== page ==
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Action doesn't retreat in '300'

Category: 300 News
Article Date: March 10, 2007 | Publication: Rocky Mountain News | Author: Bob Denerstein

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Visionary fury rules battlefield in adaptation of graphic novel

Being a Spartan was no picnic. According to the movie 300, which focuses on the battle between Spartans and Persians at Thermopylae, Spartan warriors trained for battle from an early age.

To keep their fighting stock pure, Spartans discarded deformed infants. They also ranted endlessly about manhood, smiling at the thought of finding a beautiful death on the battlefield. And judging by the actors who play Spartans in 300, they all had abs worthy of Michelangelo.

To create its dark, violent atmosphere, 300 draws on a graphic novel by the brilliant Frank Miller, who also wrote Sin City and The Dark Knight Returns. In bringing Miller's work to the screen, director Zack Snyder (Dawn of the Dead) mounts a truly amazing spectacle.

Snyder gives his movie the encompassing look and feel of a graphic novel. Perhaps because he shot the actors in front of digitally concocted backgrounds, Snyder is able to sustain an otherworldly quality that perfectly suits the movie's lurid material.

Additional credit goes to cinematographer Larry Fong for devising a lighting scheme - a mixture of saturated and desaturated colors - that reinforces the movie's aura of unreality. This is a movie in which a lurching Spartan body substitutes for all but the most cursory character development, and when a female oracle writhes, she's certain to reveal a bare breast.

To call the movie an orgy of violence, then, isn't far off the mark. The film's story centers on Sparta's King Leonidas (a heavily buffed Gerard Butler). With support from his queen (Lena Headley), Leonidas heads off to fight the Persians with 300 valiant men, this despite the fact that a corrupted oracle has advised him against taking arms. The Persian forces, by the way, number in the hundreds of thousands.

The maniacal Xerxes (Rodrigo Santoro) leads the Persians, who employ ferocious masked warriors called Immortals, as well as supersized elephants and rhinos. In case that's not enough, Xerxes orders wave after wave of additionally fierce warriors into the fray. When the Persians blot out the sun with a hail of arrows, the movie has the same kind of awesome battle heft as the Lord of the Rings movies.

Snyder, who may be familiar with Asian martial-arts movies, employs a variety of camera techniques to convey the horror and exhilaration of battle. Fair to say that when 300 sticks to the battlefield, which is most of the time, it gleams with visionary fury. Beheadings abound and blood splatters as the Spartans, who fight by forming a phalanx, chop the enemy to bits.

Trouble lurks when Leonidas rejects Ephiates (Andrew Tiernan), a deformed Spartan who wants to fight but can't raise his shield high enough to become part of a phalanx. This leads Ephiates to betrayal. In case you've forgotten what happened at Thermopylae, I won't go any further.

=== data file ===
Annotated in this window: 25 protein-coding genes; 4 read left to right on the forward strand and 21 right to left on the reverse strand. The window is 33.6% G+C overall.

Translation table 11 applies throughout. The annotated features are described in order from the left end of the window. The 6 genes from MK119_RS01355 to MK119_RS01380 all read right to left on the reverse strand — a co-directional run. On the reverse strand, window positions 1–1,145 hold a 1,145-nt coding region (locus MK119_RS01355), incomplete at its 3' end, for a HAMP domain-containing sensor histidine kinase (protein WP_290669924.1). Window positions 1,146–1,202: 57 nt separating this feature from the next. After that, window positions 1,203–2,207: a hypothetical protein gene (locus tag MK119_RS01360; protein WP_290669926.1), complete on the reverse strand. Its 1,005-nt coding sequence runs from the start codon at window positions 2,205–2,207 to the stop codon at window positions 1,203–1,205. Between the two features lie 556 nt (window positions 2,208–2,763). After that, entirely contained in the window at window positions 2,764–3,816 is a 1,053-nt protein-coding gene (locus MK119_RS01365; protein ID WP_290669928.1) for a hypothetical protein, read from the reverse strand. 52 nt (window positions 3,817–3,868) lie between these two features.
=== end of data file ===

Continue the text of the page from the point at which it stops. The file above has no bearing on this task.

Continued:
Battle-heavy to be sure, 300 makes some room for the intrigue that developed among Spartan politicians, most notably the duplicitous Theron (Dominic West).

I suppose if one were grading on style alone, 300 would close in on "A" territory, but the movie also has a script. The dialogue tends to be portentous, and the story can be read as an endorsement of the supermacho Spartan ethos: The Spartans apparently use liberty and equality as buzzwords. They're warriors who don't seem to have much else going for them.

And if you're inclined to look at the movie as an allegory - these days Persians tend to live in Iran - your head may start spinning. Make your own judgments about whether some of Leonidas' speeches resemble any you've heard from contemporary politicians.

It's probably worth mentioning Butler, last seen in Phantom of the Opera. He gives Leonidas a near-maniacal zeal. Look into Butler's blazing eyes and you'll believe that Leonidas would rather die than spend one minute wondering why he didn't.

300 definitely pumps you up. Don't be surprised if you hear war whoops in the parking lot. The Spartan motto - never retreat, never surrender - seems to have influenced the movie's pacing, which doesn't always allow sufficient time to build tension.

Maybe it doesn't matter. Snyder ably re-creates the world of Miller's novel, which seems as much a product of robust visual fantasy as of dusty historical research. There's nothing timid about 300: Snyder floods the screen with gore and glory, holding nothing in reserve.


Spartans vs. Persians at Thermopylae.


Rating:R n Running time: 117 minutes

A graphic epic

Why we may see more movies made in the same style as 300:

The problem: Warner Bros. was burned by past sword-and- sandal epics Troy and Alexander, which cost a bunch and made little back.

The challenge: Make a movie about 300 Spartans who stood against a quarter-million-man Persian army inexpensively.

The solution: Shoot the actors in a converted locomotive factory against a blank blue screen in tax-break haven Montreal. Then fill in ancient Greece digitally. "This movie was made at a third of the (usual) cost of those movies, and that was part of it," says Bernie Goldmann, a producer of the film. "But it was also to make something that was going to ignite an audience and bring them into that world."

The inspiration: The filmmakers stuck closely to Frank Miller's graphic novel. "I would say 90 percent of the scenes in the movie are from the graphic novel, and the dialogue as well," says director Zack Snyder.Source: Los Angeles Daily News


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